Call for caution on “one-size fits all” approach for insolvency

The Law Council of Australia has called on stakeholders to move away from the current one-size-fits-all approach when dealing with SMEs that are facing insolvency under the Corporations Act 2001 (Cth) (Corporations Act).

In consultation with its Business Law Section’s Insolvency & Restructuring Committee, the Corporations Committee and the SME Business Law Committee, the Council has welcomed the Treasury’s draft exposure bill that acknowledges the alternative actions that would allow SMEs to restructure, or transition to liquidation in a more cost-effective manner.

In a recent submission to Treasury on the Corporations Amendment (Corporate Insolvency Reforms) Bill 2020 and its explanatory memorandum, Law Council President, Pauline Wright, said that the current economic circumstances facing SMEs, provide just cause for these reforms to be fast-tracked.

“The COVID-19 pandemic has made it difficult for some enterprises to remain solvent,” Wright said. “Therefore, timely changes to the Corporations Act will assist businesses that need to either restructure to remain viable or transition to liquidation, in a way that will cause the least financial damage.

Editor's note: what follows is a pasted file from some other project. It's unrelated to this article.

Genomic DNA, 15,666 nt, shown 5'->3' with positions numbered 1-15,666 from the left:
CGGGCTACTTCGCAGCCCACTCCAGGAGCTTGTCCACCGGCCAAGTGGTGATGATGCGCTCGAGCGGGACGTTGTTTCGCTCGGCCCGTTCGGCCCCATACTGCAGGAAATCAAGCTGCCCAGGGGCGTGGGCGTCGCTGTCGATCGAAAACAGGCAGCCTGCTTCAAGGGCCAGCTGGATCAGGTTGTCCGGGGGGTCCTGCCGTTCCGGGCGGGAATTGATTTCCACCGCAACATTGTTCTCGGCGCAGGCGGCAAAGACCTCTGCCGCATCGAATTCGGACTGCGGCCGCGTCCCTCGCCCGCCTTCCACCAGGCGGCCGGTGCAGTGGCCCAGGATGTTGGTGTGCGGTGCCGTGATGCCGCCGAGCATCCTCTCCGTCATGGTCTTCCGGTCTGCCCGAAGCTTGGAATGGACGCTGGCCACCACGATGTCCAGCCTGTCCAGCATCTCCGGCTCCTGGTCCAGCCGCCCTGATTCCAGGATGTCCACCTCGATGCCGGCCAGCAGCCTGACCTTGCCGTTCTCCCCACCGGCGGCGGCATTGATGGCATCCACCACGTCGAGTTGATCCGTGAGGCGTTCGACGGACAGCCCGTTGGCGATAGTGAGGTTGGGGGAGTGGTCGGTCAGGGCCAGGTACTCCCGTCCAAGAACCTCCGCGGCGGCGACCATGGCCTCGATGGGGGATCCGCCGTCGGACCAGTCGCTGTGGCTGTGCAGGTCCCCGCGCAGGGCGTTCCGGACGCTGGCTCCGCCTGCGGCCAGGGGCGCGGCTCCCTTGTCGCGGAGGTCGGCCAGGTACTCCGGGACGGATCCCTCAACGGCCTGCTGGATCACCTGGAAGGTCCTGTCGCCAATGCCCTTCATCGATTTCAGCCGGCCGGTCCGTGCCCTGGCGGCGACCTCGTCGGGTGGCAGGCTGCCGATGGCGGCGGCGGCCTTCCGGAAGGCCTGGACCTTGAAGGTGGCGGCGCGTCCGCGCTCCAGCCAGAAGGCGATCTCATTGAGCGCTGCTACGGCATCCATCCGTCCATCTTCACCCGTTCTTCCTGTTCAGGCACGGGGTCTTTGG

“The Law Council is pleased to work with government and believes the independent counsel of expert lawyers in this field will assist Treasury in finalising the detail of the reforms within the very limited timeframe available,” Wright added.

Suggested changes to the Bill include a criteria for qualifying companies to be laid out in the primary legislation, and clarifying whether a company that fails to have a restructuring plan approved should fast track direct to liquidation or voluntary administration, among other proposals.

“The Law Council believes the current economic circumstances and the likely consequences that will be experienced in the coming year make it imperative that further insolvency reform is needed,” Wright said. “While Treasury is to be commended for tackling the issue of SME insolvencies, with the overall objective of providing greater flexibility, it should not be assumed that the existing forms of external administrations are always suitable for all larger companies.”

She concluded, “There are a number of aspects of the draft amendments which may also have some relevance for larger businesses. Consultation should ensue in respect of broadening the categories of companies that may be better suited to more flexible solutions.”

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